Susi Holliday has once again created a cast of characters, some of whom are likeable, some not so much. All of them though, are visibly just trying to do their best to make it through each day with the cards they’ve been dealt. Some decisions they make may not be the best ones, and we are clearly shown the consequences of these.  We also get an understanding of the pain that’s so often caused by making snap judgements about people without really knowing them.

This is a fast-paced read … one of those ‘just one more chapter’ books! I highly recommend it.

Thanks so much to Helen Boyce and the TBC Review Group and Susi Holliday for sending me an advance copy of this book in return for an honest review.

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BOOK REVIEW – Things Unseen by Pamela Power

things-unseenEmma and Rick seem like a typical upper middle-class Joburg couple, until the night that they’re attending a social event and Emma tries unsuccessfully to contact her mother. Feeling unsettled, she begs Rick to take her home and discovers that her mom’s been brutally murdered. Sadly, it’s a common event in crime-stricken Johannesburg and police see it as an open and shut case, blaming the immigrant gardener, Surprise (that’s his name). But Emma is adamant that it couldn’t have been him, and so we enter into her world … a world that looked like it was pretty ok on the outside before tragedy struck, but actually wasn’t that great to start with. This was just the trigger she needed to motivate her into action.

Supported by her best friend Gay, who is in fact, not straight (I love Pamela Power’s quirky sense of humour) Emma tries to manoeuvre her way through the minefield that is her current life: the reappearance of her past love, Craig; the volatile behaviour of her arrogant, controlling husband, Rick; the juvenile and irresponsible antics of her brother, Ross who’s returned from Australia, supposedly because of the family situation and the ongoing police investigation.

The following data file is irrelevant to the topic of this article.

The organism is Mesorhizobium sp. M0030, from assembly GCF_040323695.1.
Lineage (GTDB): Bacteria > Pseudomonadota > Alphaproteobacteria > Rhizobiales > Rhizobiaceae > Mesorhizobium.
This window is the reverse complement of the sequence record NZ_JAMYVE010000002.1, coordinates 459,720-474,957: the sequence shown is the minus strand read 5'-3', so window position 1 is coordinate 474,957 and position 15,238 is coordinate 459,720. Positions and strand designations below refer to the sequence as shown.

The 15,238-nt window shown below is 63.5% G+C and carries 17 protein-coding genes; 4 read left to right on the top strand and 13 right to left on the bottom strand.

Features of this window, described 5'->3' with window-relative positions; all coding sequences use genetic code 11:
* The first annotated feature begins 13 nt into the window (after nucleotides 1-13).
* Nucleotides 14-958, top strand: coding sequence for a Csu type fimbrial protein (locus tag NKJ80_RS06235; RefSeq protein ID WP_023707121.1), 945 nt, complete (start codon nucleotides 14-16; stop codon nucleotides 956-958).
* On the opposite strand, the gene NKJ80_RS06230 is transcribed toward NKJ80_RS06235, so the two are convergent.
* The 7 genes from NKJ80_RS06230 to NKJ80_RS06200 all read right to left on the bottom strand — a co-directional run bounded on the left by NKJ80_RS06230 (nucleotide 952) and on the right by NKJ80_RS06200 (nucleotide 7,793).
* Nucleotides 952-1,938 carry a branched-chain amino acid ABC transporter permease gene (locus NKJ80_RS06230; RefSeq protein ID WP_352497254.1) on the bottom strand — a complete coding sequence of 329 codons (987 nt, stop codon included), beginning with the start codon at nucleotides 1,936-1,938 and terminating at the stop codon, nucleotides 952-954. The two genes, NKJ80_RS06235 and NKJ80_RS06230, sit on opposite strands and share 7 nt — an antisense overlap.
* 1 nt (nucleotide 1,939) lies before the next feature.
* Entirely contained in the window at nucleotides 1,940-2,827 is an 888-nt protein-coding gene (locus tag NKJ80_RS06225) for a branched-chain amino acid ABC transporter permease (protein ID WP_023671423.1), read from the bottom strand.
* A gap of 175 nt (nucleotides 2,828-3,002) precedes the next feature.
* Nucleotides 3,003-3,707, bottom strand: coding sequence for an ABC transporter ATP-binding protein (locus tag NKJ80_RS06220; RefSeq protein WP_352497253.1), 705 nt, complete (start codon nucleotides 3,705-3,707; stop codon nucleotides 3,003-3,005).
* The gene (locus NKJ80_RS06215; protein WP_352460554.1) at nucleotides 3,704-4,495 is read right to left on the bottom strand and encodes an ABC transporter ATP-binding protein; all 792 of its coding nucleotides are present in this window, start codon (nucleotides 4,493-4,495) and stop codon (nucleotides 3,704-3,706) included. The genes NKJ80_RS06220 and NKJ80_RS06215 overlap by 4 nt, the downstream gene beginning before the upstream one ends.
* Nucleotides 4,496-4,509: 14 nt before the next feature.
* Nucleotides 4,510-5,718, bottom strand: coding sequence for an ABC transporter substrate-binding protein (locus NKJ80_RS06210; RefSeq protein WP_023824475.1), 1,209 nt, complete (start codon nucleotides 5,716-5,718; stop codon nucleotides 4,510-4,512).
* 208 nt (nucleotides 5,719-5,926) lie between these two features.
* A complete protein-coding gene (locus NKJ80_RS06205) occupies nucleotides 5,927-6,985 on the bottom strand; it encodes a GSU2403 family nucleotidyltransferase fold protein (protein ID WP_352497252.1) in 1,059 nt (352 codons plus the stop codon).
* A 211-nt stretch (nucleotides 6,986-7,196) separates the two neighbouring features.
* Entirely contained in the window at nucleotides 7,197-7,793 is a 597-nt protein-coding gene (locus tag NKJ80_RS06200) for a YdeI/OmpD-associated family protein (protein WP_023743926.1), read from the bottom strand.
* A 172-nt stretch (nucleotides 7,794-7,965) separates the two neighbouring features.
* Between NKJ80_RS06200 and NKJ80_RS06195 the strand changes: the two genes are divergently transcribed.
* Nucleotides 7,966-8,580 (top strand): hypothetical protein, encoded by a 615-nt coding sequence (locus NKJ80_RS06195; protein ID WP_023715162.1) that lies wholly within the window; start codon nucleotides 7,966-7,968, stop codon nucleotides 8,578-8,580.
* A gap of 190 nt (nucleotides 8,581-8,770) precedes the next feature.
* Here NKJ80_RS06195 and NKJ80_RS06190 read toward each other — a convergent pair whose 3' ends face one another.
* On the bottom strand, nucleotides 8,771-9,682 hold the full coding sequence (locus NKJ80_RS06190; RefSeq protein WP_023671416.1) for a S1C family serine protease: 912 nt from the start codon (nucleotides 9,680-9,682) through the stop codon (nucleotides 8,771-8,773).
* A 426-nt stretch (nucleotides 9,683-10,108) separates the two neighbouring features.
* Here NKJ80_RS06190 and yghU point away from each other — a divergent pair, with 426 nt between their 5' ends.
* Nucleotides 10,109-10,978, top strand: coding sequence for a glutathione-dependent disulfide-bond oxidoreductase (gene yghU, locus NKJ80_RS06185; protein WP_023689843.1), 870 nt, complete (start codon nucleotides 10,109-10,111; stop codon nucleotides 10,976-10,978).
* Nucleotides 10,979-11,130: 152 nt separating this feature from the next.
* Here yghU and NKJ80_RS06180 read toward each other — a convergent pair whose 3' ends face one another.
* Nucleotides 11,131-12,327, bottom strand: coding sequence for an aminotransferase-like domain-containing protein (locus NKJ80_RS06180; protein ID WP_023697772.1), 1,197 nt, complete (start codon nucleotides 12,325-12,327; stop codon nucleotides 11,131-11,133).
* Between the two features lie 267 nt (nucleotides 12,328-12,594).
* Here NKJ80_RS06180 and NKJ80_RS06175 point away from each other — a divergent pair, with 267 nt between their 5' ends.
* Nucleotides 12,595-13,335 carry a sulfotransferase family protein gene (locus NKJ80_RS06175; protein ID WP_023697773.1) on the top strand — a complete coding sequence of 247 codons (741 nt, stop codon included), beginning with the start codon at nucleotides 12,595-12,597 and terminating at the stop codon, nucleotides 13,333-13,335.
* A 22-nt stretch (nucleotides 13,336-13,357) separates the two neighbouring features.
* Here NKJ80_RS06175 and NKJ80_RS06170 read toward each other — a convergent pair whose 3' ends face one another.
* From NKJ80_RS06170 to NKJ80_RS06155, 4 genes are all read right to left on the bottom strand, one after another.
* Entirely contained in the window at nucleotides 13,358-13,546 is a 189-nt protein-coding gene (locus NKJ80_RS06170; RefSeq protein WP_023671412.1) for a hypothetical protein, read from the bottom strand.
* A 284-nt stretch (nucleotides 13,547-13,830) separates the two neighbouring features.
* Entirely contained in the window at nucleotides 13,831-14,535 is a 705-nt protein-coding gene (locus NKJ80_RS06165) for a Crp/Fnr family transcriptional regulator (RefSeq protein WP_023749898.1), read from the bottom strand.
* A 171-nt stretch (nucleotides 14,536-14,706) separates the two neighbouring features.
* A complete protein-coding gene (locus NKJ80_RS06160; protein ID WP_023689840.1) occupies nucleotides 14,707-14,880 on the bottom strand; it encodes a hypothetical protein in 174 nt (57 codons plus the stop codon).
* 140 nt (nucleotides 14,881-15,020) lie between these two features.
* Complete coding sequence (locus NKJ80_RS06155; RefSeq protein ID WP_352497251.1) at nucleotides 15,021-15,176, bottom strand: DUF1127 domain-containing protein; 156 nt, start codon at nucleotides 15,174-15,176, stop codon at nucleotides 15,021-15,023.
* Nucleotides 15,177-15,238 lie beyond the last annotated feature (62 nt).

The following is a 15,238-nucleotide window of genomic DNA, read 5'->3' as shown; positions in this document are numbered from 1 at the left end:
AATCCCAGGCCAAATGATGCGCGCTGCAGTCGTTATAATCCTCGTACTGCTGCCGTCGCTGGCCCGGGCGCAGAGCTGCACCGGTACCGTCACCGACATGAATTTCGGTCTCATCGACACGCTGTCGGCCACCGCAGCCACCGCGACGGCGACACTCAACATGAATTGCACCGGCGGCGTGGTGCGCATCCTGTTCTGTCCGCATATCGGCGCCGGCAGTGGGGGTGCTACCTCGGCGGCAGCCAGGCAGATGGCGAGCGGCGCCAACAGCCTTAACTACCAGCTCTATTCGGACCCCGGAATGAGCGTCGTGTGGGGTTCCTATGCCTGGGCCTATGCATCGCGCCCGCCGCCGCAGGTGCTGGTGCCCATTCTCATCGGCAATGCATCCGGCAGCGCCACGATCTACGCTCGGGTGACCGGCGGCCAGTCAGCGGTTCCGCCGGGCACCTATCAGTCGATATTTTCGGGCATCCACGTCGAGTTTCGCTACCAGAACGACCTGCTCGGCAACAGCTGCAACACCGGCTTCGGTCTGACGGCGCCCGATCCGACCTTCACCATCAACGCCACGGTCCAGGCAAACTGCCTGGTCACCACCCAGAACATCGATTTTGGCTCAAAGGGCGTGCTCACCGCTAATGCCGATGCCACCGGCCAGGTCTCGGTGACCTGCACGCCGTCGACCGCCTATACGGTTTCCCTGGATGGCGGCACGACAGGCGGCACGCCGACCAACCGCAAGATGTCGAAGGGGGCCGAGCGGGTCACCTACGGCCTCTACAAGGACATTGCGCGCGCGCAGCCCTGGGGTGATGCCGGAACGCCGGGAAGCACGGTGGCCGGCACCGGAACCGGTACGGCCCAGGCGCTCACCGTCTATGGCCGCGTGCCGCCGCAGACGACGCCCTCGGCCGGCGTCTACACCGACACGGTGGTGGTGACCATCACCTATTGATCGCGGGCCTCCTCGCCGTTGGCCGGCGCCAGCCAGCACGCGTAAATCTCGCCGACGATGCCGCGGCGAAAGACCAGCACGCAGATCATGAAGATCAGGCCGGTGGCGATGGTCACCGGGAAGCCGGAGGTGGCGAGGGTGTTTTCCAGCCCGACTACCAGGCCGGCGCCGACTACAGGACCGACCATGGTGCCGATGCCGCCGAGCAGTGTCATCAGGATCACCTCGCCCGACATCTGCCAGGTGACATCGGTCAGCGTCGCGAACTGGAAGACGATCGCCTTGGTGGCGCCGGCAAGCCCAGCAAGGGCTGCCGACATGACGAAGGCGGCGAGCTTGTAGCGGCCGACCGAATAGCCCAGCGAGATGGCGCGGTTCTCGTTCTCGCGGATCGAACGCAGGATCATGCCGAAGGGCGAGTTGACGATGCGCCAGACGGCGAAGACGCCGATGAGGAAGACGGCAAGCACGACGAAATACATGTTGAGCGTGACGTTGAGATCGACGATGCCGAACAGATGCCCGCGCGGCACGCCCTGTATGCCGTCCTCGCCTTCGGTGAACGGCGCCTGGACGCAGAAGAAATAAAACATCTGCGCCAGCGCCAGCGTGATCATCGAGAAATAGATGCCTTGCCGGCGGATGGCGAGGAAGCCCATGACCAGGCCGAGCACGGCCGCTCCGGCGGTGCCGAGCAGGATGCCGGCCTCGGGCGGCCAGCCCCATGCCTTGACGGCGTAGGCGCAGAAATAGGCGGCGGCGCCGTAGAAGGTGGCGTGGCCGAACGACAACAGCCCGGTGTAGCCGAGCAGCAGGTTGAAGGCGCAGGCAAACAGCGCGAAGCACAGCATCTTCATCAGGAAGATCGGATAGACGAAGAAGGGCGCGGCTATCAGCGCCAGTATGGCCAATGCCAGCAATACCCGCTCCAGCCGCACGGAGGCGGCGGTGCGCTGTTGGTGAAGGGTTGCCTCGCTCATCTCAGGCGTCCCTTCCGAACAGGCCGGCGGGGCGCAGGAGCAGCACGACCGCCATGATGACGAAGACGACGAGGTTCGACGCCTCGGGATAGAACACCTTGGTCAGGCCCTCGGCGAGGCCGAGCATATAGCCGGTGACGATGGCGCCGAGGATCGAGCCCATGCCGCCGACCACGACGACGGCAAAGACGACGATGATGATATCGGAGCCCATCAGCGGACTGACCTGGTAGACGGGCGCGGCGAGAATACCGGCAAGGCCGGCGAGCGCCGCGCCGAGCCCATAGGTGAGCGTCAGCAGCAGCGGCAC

Power has created an extremely clever and tight storyline that never wavers, keeping you guessing all the time, while you alternate between hastily turning pages, and biting your nails! Adding to the ever-increasing excitement is the fact that chapters are interspersed with flashbacks that tell of past child abuse, but who is the child? It could be any one of our characters, and the suspense builds, keeping you guessing all the way.

Each personality is well rounded, and comprehensively portrayed.  The references to well-known Johannesburg landmarks added to my enjoyment of the book (as this is my hometown). This will undoubtedly strike a nostalgic chord with any ex-pat reader, and the writer’s familiarity with her environment only enhances the depth and atmosphere of her storyline, but this will be appreciated by any reader, regardless of their having no prior knowledge of the area.

And that storyline, while being a tense ‘whodunnit’, manages to deftly deal with numerous uncomfortable social issues that weigh greatly on the shoulders of the South African middle-classes on a daily basis: the ever-lingering shadow of racism , class disparity and gender discrimination, just to name a few! Power seamlessly weaves these all into her narrative while managing to maintain a punchy pace, a feat that not many authors can achieve.

My only complaint? I raced through this so quickly! It’s one of those books that’s easily read in just one or two sittings, and then you’re disappointed it’s over so quickly! It’s an excellent 5-star read!